Local residents answer age-old question: Where were you when Kennedy was shot?
PRESCOTT - Americans are typically consumed with meal planning the week before Thanksgiving. That was the case 50 years ago just as it is now.
The Nov. 22, 1963, assassination of John F. Kennedy changed all of that. Gone were thoughts of turkey, stuffing, cranberries and the coming Christmas shopping season, replaced by a sense of disbelief and horror.
Similar to the American reaction on Sept. 11, 2001, many flocked to the nearest television set to watch the unbelievable news as it unfolded in Texas.
Many current Prescott residents can remember waiting to hear whether Kennedy had died from injuries sustained in the Dallas shooting.
All said they felt a sense of disbelief upon hear the news of his death.
Alan Balser worked as a principal at a school in Rockford, Idaho. He was in his early 30s at the time, and can remember the shooting as if it happened yesterday.
"A mother came into the office and said JFK had been shot, and they reported he had passed away. I thought maybe she'd heard the wrong thing. No one in their right mind would shoot that man. I was in disbelief. People started calling the school and we knew it had happened," Balser said.
Classes at the school were canceled the next day due to the national tragedy.
"It was hard for everybody to give thanks at Thanksgiving, I remember. In my estimation he was one of the best presidents we ever had," Balser said.
Karen Hagberg was just a girl at the time, and was in her fourth-grade class in Minneapolis, Minn., when the teachers were called away to be informed of the tragedy. Hagberg noticed how sad they were when they returned.
"They told us what had happened and they sent us home for the day," Hagberg said. "The day of the funeral, I remember they wheeled out a TV and put all the classes out in the hallways on the floor and we watched the funeral. Most of my reactions were based on the adult's reactions, on how sad they were, and how tense it was."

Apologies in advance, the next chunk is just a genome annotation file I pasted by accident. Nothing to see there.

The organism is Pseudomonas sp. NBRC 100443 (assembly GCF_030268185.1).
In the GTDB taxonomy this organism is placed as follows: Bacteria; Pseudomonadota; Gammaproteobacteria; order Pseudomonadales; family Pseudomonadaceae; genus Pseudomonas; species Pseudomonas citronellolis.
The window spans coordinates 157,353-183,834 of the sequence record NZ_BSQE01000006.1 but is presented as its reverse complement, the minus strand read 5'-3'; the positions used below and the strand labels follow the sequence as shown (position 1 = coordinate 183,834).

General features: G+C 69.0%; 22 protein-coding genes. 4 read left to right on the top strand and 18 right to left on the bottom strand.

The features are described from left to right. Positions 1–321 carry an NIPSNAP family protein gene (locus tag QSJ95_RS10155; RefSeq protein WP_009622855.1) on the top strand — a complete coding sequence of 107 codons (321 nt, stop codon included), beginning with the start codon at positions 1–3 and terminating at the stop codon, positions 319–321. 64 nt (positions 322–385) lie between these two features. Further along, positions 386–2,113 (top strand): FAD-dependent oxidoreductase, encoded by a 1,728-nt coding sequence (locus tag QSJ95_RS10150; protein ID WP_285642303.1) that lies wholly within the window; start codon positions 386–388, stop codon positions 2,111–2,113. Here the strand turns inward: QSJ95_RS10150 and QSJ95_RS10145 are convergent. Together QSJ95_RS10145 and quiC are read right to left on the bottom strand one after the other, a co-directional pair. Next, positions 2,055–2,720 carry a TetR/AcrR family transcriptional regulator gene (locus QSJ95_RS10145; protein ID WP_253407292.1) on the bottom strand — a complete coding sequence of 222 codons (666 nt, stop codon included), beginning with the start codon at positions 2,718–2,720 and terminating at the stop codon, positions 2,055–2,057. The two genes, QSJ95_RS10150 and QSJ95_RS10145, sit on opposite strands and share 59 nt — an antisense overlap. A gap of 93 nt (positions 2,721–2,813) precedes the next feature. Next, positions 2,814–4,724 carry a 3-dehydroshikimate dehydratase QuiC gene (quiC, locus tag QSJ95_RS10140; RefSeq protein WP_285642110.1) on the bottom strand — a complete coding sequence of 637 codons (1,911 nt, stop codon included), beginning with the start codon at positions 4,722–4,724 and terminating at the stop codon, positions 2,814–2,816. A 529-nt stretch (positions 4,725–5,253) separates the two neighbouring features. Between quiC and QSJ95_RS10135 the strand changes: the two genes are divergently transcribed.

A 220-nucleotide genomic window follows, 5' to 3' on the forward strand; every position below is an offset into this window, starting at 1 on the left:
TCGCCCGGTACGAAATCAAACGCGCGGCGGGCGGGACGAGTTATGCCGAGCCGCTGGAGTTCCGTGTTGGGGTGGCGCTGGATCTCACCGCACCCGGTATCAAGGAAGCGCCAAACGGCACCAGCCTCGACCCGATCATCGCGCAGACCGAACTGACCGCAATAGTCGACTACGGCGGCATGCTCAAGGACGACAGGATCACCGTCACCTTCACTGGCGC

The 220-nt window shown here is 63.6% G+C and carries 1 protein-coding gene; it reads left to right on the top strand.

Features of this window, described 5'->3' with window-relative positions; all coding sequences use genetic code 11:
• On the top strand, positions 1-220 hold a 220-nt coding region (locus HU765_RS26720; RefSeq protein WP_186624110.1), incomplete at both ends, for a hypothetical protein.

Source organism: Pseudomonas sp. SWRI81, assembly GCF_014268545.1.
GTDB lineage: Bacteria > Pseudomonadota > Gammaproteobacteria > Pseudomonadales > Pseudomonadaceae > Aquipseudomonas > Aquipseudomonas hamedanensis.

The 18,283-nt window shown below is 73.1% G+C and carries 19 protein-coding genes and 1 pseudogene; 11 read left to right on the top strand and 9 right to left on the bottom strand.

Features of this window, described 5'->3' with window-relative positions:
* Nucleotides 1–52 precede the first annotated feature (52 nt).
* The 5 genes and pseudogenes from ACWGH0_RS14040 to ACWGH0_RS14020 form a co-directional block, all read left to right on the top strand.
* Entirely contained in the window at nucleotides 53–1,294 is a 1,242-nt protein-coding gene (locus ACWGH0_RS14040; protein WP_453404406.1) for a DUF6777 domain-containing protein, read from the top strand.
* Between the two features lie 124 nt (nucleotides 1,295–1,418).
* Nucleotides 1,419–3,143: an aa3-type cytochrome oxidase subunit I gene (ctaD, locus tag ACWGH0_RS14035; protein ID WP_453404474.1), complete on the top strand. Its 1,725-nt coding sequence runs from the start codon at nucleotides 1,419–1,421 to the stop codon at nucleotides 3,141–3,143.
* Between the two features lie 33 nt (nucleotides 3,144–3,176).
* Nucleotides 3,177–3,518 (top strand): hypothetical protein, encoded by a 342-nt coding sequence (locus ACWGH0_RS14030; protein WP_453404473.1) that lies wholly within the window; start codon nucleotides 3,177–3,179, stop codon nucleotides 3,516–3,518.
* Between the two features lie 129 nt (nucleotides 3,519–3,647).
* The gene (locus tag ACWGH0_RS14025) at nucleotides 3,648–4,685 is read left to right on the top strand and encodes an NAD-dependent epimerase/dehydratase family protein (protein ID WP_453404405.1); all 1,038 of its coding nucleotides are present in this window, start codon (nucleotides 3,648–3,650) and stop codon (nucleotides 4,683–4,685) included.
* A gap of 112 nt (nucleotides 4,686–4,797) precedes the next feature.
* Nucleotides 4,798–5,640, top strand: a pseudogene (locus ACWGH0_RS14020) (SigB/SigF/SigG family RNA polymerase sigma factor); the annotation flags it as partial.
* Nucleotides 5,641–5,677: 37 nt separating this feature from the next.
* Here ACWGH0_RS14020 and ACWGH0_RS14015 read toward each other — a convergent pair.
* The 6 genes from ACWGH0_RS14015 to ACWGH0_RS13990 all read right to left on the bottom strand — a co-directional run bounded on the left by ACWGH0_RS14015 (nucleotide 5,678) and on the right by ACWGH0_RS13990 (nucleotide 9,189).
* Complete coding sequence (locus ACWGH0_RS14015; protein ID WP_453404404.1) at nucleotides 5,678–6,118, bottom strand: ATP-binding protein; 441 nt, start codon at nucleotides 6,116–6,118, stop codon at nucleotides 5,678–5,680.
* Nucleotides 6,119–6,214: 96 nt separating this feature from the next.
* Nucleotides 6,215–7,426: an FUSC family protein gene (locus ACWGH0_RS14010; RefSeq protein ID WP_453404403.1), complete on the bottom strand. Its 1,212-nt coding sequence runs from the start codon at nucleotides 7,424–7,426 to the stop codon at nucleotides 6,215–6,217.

Joyce Haas was in sixth grade when events unfolded in Dallas. She first heard the news while walking back to school in Omaha, Neb., following her lunch break.
"We had a safety patrol. Someone told one of them and it spread like wildfire among the students," Haas said. "When we got in the building, all the teachers were talking about it. I remember being shocked that something this horrible could happen in this country."
Sue Campbell was a college student at the University of Nevada when she first heard the reports. "We went to the journalism department, because they were the only ones we knew that had a TV," Campbell said. "I was living in Reno. All of the casinos went black for that night," she added. "People were just kind of walking around in a state of disbelief."
Now, Campbell said, she wonders what the country might have been like were Kennedy not assassinated.
"It seems like things would have been quite different if we could have had him for a little bit longer," she said.
Macrena Sailor said she was at home in Kansas City, Kan., when she heard the news. "I was horrified. I couldn't believe it," Sailor said. "I listened to the news nonstop and cried a lot."
Coming from an Irish-Catholic background, Sailor said her family members were huge Kennedy supporters.
"It was intensely personal," she said. "We prayed that he would be alive that day, and that it wasn't fatal, and we spent the next several hours on edge worrying about that. I still get emotional about it."
John "A.J." Seigler lived in Minnesota when he heard the news.
"I had just come back from duck hunting and everybody was all upset. The news hit me like a ton of bricks. It was one of the worst things to have happened in my lifetime," Seigler said.